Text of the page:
Frykholm said three types of people participate in events such as these: those who do it for fun and dress up not-too-accurately, re-enactors who have everything historically correct and portrayers like him who have read a lot on the persons they portray.

Frykholm said he’s read more than 50 books and 100 articles on Washington to be as accurate as possible.

“When you’re representing the father of your country, you can’t put your own bias into it,” he said.

“There are things back then we all curl our toes at that aren’t politically correct. My goal is to be historically correct to the way it was 250 years ago and allow people to learn from history.”

Last year’s inaugural event coincided with Sequim Lavender Weekend over five days, but this year’s event was condensed to four days for logistical reasons, organizers said.

“It’s a little hard to get re-enactors for five days,” Wilbanks said.

Plus, he and other volunteers wanted to give the festival its own weekend.

“This way, people are just coming over for it,” Wilbanks said. “We were competing with the resources of the lavender farms. This weekend is the [Colonial Festival’s] weekend.”

Frykholm said their focus this year is to build the presentation, hence why they’ve added so much.

“Last year, we got a great reception,” he said. “I think people are just going to be tickled. There’s nothing like this on the West Coast.”

Wilbanks said he knows of several 19th-century re-enactments, such as for the Civil War, but not for the 18th century west of the Mississippi River.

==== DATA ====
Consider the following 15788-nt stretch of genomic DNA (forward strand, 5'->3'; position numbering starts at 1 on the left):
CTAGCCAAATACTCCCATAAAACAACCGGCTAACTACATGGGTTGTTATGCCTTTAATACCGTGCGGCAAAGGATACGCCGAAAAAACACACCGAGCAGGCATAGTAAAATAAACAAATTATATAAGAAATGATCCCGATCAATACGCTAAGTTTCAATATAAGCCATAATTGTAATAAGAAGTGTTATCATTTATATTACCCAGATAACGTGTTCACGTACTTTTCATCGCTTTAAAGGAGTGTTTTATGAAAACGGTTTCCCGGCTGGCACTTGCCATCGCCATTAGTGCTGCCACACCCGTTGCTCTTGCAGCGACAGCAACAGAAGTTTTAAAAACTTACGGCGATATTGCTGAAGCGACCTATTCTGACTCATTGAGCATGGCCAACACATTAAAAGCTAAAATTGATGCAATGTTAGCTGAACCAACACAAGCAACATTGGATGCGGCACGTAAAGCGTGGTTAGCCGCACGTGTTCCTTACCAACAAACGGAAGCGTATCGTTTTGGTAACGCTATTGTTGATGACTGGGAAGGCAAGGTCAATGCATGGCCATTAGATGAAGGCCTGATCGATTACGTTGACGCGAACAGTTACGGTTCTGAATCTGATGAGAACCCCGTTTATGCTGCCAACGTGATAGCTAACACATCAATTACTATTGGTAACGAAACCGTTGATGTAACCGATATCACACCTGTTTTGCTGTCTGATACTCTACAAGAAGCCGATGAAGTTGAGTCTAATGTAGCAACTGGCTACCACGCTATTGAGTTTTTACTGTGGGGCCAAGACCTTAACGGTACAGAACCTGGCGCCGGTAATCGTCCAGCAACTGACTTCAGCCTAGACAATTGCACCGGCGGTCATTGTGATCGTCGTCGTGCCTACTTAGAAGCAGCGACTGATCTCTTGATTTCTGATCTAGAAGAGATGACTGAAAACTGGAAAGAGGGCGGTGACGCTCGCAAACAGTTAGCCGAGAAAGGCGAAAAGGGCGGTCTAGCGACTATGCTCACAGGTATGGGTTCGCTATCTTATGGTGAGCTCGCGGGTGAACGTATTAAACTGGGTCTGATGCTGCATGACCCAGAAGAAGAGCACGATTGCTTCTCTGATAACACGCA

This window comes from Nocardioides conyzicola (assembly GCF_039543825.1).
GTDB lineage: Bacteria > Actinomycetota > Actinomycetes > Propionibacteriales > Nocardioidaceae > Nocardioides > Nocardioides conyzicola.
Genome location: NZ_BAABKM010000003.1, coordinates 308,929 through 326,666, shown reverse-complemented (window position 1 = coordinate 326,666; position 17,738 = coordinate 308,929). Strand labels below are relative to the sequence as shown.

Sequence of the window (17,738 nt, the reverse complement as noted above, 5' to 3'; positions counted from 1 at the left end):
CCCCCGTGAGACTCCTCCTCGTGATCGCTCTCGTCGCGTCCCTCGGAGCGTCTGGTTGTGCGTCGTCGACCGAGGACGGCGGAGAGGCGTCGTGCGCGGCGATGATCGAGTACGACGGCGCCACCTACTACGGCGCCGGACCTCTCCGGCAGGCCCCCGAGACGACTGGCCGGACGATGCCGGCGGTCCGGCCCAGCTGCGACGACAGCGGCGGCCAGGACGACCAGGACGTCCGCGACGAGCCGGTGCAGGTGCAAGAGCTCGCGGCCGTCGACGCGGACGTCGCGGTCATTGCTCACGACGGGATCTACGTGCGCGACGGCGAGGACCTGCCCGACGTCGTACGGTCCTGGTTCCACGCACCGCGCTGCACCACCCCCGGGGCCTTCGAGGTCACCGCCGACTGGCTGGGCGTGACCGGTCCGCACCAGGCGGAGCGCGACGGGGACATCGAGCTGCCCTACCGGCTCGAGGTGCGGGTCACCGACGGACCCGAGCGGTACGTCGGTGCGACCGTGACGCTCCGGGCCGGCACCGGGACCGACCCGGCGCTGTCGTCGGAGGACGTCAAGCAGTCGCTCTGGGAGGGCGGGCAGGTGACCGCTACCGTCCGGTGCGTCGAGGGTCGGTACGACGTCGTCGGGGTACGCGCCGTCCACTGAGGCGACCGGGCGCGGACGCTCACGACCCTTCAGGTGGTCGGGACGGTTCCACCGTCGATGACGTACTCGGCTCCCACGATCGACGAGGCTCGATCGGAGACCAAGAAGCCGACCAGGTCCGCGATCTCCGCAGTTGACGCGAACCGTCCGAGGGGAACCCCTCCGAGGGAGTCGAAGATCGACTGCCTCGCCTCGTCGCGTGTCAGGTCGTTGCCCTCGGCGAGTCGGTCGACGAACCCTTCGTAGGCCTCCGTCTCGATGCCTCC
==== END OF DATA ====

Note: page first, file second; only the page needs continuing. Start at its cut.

“There seems to be a resurgence for information about where we came from as Americans and how we developed as a nation,” he said.

The event is sponsored by the nonprofit state George Washington Society, a 501(c)(3).

For more information, visit www.colonialfestival.com or www.walavender.com.

Jack Paul, right, portraying Major Redmayne, leads enlisted men with the 7th Company, Brigade of Guards, against reel militia over a re-creation of the North Bridge in Concord during the first day of the inaugural colonial festival last year at George Washington Inn. (Chris McDaniel/Peninsula Daily News)

Jack Paul, right, portraying Major Redmayne, leads enlisted men with the 7th Company, Brigade of Guards, against reel militia over a re-creation of the North Bridge in Concord during the first day of the inaugural colonial festival last year at George Washington Inn. (Chris McDaniel/Peninsula Daily News)

Jack Paul, left, portraying Major Redmayne, leads enlisted men with the 7th Company, Brigade of Guards — a re-created unit of the British army in the American colonies during the fighting from 1775 to 1783 — during the first day of the inaugural colonial festival last year at George Washington Inn. (Chris McDaniel/Peninsula Daily News)

Jack Paul, left, portraying Major Redmayne, leads enlisted men with the 7th Company, Brigade of Guards — a re-created unit of the British army in the American colonies during the fighting from 1775 to 1783 — during the first day of the inaugural colonial festival last year at George Washington Inn. (Chris McDaniel/Peninsula Daily News)

The 2nd Connecticut Regiment of Militia fires upon advancing redcoats during a re-creation of the April 19, 1775, battles of Lexington during the opening day of the inaugural colonial festival at George Washington Inn in 2015. (Chris McDaniel/Peninsula Daily News)

The 2nd Connecticut Regiment of Militia fires upon advancing redcoats during a re-creation of the April 19, 1775, battles of Lexington during the opening day of the inaugural colonial festival at George Washington Inn in 2015. (Chris McDaniel/Peninsula Daily News)